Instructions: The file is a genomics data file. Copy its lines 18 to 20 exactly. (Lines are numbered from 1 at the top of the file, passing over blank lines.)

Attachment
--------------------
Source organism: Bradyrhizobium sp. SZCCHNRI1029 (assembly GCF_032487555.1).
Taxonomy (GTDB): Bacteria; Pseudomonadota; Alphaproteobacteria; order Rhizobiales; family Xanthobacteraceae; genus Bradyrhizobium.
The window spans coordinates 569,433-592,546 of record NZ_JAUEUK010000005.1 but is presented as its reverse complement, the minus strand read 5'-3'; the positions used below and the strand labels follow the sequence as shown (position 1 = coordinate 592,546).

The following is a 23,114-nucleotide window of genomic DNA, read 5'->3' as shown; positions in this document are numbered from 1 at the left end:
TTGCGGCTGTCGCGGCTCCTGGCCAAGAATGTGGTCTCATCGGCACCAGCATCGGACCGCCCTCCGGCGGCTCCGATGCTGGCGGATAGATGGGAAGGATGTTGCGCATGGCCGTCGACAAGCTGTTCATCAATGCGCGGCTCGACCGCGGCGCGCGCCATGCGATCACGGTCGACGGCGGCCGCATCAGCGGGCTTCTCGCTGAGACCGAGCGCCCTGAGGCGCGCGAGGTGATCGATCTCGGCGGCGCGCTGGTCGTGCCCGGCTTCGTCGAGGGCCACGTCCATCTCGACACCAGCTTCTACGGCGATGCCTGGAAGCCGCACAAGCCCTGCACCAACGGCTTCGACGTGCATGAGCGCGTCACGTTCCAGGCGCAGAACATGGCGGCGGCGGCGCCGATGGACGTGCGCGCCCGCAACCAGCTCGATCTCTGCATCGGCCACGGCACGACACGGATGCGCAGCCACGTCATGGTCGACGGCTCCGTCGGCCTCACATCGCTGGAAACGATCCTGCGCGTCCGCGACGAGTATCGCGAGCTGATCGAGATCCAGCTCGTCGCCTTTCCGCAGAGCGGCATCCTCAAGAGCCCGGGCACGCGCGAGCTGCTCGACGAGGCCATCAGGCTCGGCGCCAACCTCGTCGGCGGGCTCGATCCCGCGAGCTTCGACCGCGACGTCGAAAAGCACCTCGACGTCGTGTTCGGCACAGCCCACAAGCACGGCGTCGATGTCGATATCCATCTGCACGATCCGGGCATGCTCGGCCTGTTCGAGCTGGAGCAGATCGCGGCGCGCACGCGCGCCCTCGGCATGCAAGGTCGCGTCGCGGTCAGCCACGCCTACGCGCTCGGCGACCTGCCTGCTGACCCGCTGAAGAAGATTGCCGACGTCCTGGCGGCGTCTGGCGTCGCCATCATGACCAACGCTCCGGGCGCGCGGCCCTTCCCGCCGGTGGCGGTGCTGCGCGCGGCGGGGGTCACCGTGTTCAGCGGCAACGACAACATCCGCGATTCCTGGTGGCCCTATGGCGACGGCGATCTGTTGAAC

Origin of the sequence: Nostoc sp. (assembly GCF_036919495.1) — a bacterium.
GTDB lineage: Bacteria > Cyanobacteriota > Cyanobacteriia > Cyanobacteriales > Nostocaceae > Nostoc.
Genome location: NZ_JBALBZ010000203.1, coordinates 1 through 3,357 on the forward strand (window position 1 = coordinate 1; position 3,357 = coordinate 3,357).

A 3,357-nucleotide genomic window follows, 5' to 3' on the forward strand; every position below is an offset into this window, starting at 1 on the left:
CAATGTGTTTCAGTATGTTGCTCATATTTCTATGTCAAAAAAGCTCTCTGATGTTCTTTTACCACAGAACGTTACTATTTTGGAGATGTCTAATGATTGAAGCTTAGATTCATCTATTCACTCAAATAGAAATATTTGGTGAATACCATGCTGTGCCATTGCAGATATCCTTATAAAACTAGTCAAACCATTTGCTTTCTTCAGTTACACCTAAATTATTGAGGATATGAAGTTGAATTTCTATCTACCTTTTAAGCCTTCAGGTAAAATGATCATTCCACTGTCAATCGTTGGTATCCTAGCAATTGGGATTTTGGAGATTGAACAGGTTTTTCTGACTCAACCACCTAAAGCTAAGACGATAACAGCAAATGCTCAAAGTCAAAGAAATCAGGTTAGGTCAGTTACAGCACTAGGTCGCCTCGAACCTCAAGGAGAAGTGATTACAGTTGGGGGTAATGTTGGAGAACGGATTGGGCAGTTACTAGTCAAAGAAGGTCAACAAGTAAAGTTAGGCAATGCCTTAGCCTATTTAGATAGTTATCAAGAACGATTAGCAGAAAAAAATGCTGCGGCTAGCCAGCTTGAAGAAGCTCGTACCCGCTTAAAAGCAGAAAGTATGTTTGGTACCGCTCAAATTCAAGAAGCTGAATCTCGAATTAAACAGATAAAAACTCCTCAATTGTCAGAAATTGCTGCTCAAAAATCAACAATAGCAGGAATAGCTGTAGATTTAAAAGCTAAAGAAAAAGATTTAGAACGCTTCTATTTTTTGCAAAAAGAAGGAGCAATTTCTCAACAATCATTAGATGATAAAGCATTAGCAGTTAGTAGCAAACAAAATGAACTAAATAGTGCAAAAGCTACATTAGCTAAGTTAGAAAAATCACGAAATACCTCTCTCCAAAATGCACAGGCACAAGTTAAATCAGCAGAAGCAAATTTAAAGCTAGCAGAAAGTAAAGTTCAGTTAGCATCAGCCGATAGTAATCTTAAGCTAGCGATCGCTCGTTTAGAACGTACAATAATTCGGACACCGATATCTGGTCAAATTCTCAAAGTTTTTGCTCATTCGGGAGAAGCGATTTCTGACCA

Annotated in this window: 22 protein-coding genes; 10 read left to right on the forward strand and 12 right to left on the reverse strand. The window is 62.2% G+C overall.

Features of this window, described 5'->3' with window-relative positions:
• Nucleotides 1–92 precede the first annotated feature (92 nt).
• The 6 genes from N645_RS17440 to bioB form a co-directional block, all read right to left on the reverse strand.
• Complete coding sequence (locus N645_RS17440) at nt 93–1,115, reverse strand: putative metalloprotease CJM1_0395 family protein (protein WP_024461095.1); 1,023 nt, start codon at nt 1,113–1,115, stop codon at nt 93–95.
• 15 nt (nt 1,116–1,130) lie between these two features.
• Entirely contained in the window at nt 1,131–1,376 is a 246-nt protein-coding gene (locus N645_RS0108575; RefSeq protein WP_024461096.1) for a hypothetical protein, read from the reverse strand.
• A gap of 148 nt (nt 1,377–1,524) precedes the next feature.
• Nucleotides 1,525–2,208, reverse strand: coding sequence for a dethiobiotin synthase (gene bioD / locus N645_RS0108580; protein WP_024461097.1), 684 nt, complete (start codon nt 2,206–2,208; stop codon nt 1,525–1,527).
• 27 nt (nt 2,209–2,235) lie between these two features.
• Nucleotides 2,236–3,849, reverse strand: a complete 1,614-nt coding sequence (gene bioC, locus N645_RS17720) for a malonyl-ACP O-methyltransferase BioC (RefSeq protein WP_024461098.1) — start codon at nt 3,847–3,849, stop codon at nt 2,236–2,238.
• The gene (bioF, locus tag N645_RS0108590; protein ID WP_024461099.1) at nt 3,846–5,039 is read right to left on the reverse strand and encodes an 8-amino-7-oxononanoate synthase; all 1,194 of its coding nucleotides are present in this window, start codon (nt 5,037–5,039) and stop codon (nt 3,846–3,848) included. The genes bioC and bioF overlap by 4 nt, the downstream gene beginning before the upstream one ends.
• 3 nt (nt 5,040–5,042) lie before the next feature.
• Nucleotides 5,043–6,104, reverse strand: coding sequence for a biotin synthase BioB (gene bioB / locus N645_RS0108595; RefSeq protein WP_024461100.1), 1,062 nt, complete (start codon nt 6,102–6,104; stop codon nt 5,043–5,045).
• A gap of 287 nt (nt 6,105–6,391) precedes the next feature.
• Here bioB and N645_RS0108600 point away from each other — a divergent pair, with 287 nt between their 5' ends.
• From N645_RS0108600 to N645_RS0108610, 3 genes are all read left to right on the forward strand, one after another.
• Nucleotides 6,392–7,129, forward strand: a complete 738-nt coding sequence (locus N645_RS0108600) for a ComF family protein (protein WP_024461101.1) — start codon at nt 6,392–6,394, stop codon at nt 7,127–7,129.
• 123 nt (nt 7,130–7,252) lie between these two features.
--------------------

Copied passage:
• A gap of 148 nt (nt 1,377–1,524) precedes the next feature.
• Nucleotides 1,525–2,208, reverse strand: coding sequence for a dethiobiotin synthase (gene bioD / locus N645_RS0108580; protein WP_024461097.1), 684 nt, complete (start codon nt 2,206–2,208; stop codon nt 1,525–1,527).
• 27 nt (nt 2,209–2,235) lie between these two features.